“Since longer cigarettes attract more tax, consumers shift from longer cigarettes to shorter ones to escape higher taxes,” said Dr. Rijo John, Assistant Professor, IIT Jodhpur. “Increase in tax is not uniform across lengths. Because of that, all kinds of product substitution take place.”
According to Dr. John, the tax on cigarettes is about 43 per cent of the retail price. This is way below the WHO’s recommended excise duty of 70 per cent of the retail price. “There is huge room for the government to increase cigarette tax,” he said.
But any increase in tax will translate to higher prices and lower consumption only if the number of tiers based on cigarette length is reduced. “There should be taxes based on just one or two lengths,” said Dr. Sarit Rout, Research Scientist at the Delhi-based Public Health Foundation of India. Dr. John said “There should be a uniform tax for cigarettes immaterial of their lengths. That would simplify the tax structure.”
The taxation structure in India is not linked to income growth and inflation and this makes any increase in tax less relevant. As a result, tobacco products become cheaper relative to income affordability. What is required is an “annual systematic inflation-adjusted increase built into the process,” notes the 2010 report.
While beedis and cigarettes have ‘specific excise taxes,’ chewing tobacco products are taxed ad valorem (at a percentage rate based on retail price). As the ad valorem system is linked to the retail price, the tax component can be reduced by making the products cheaper. “For several reasons, it is difficult to propose a uniform tax for chewing tobacco. So ad valorem can be computed from specific tax levied for cigarettes,” Dr. John said.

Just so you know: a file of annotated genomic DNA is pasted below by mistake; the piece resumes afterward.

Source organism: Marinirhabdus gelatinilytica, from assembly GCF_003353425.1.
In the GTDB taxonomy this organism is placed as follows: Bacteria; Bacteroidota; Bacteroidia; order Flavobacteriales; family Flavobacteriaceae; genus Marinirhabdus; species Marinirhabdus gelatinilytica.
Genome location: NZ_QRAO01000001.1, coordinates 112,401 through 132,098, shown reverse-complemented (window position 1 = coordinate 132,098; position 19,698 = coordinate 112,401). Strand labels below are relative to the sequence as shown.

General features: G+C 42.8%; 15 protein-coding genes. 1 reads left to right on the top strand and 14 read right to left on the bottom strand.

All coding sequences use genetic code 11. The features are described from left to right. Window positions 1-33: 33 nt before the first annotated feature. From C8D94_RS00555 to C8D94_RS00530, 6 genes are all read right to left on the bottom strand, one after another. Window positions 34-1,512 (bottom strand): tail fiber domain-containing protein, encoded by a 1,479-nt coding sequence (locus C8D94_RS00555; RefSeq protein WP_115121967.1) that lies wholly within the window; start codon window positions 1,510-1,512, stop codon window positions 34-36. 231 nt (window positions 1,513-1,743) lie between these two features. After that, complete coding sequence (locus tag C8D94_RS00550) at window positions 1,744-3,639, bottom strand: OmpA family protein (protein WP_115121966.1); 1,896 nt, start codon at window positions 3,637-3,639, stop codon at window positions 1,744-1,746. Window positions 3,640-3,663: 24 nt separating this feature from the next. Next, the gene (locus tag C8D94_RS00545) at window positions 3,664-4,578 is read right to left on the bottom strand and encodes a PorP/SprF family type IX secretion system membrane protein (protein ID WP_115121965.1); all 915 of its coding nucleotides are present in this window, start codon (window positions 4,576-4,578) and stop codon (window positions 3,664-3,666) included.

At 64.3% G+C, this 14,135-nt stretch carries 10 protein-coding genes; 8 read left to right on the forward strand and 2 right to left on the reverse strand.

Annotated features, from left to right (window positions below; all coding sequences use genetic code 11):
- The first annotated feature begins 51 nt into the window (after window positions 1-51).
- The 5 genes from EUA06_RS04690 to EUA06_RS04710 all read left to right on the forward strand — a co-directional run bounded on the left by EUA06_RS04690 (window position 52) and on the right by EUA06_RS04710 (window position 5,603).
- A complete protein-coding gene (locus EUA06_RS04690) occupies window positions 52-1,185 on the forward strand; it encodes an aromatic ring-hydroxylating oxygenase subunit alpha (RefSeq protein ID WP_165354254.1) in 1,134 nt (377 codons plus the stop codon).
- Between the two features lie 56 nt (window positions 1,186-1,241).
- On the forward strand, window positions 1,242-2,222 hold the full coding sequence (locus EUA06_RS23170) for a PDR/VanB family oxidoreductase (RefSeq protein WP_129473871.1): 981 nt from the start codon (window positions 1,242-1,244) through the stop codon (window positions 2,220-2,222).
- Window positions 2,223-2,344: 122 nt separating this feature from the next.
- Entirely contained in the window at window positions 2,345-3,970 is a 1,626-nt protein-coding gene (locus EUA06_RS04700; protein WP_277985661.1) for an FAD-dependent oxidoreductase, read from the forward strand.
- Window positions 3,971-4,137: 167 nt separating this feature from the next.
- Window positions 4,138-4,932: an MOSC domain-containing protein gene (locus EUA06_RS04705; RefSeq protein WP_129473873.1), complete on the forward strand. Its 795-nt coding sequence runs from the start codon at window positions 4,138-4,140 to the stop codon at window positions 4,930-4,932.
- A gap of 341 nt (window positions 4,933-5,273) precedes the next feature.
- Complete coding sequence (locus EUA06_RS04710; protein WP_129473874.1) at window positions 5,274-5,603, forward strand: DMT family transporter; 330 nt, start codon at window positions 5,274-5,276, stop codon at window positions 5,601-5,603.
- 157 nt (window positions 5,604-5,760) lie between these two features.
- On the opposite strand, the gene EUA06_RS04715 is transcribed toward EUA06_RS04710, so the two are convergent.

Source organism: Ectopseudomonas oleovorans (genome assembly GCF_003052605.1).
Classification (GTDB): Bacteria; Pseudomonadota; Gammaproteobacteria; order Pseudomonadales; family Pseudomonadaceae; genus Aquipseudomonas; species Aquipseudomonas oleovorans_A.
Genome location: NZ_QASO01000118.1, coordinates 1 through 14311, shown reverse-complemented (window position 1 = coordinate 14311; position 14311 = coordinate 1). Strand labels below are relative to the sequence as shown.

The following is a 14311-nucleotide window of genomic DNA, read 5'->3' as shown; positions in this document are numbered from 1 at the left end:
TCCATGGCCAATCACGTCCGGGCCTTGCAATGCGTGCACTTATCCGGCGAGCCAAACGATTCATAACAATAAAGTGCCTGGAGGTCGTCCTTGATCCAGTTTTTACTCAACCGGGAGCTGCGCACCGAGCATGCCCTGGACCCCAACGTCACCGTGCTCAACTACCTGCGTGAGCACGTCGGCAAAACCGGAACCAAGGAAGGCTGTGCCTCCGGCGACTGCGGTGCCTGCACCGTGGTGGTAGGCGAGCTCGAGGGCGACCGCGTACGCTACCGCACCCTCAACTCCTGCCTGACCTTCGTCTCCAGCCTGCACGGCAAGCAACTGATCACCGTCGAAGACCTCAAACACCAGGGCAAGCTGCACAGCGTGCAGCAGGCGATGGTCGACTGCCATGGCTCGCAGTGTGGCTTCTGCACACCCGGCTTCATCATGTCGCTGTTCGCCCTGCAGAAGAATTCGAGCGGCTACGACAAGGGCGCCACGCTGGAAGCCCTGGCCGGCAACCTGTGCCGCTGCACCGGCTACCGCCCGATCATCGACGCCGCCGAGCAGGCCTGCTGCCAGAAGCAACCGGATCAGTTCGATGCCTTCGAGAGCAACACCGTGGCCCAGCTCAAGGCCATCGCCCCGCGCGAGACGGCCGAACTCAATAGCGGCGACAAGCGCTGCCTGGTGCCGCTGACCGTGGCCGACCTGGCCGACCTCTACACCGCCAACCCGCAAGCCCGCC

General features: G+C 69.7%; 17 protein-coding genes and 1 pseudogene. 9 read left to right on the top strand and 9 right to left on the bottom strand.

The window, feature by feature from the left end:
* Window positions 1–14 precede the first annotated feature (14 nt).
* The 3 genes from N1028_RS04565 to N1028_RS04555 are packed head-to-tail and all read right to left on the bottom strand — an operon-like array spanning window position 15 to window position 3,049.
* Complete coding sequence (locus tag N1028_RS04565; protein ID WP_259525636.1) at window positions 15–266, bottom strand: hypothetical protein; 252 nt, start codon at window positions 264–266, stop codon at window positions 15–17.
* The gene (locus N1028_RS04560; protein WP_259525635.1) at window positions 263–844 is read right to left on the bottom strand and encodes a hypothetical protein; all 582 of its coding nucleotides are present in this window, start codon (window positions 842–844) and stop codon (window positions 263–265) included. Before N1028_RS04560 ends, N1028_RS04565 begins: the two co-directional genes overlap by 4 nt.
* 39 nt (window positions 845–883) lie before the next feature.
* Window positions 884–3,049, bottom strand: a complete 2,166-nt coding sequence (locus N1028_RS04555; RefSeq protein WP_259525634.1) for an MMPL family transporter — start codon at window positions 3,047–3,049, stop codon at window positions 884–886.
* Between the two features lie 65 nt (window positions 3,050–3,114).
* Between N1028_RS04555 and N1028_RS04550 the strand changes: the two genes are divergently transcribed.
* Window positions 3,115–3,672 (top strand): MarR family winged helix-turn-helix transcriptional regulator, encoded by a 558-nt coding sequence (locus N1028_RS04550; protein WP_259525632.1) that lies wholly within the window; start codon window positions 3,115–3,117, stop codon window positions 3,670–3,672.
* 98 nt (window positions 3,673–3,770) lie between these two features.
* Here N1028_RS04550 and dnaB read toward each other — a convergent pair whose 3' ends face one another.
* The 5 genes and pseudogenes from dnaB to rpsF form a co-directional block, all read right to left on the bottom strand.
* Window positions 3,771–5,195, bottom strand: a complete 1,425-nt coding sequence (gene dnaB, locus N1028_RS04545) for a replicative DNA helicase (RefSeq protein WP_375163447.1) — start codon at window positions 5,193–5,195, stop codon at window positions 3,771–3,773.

Consumption can be reduced substantially through taxation only if India changes the taxation structure. The first challenge is to ensure that excise duty is “consistent across tobacco products” so as to prevent product substitution. Second, taxation of all tobacco products should be inflation-adjusted and corrected annually. As a rule tobacco products should be taxed higher relative to other goods. Third, is putting in place a “simple and enforceable system to tax and prevent revenue leakage.” Fourth comes removing the differential tax system between handmade and machine-made beedis. Fifth, is to have a long-term plan to remove the tax exemption to those who produce less than two million beedis a year.
But tinkering with the beedi taxation system and increasing taxes on beedis will be the most difficult part. However, huge gains will accrue if that is done. “People from the lower socio-economic stratum consume beedis. Consumption will come down if beedi prices are increased,” Dr. John noted.
All these measures are needed as India is the second highest consumer of tobacco products in the world — nearly 35 per cent of the adult population consumes tobacco products. Tobacco consumption kills one million Indians annually; the global burden is 5.5 million.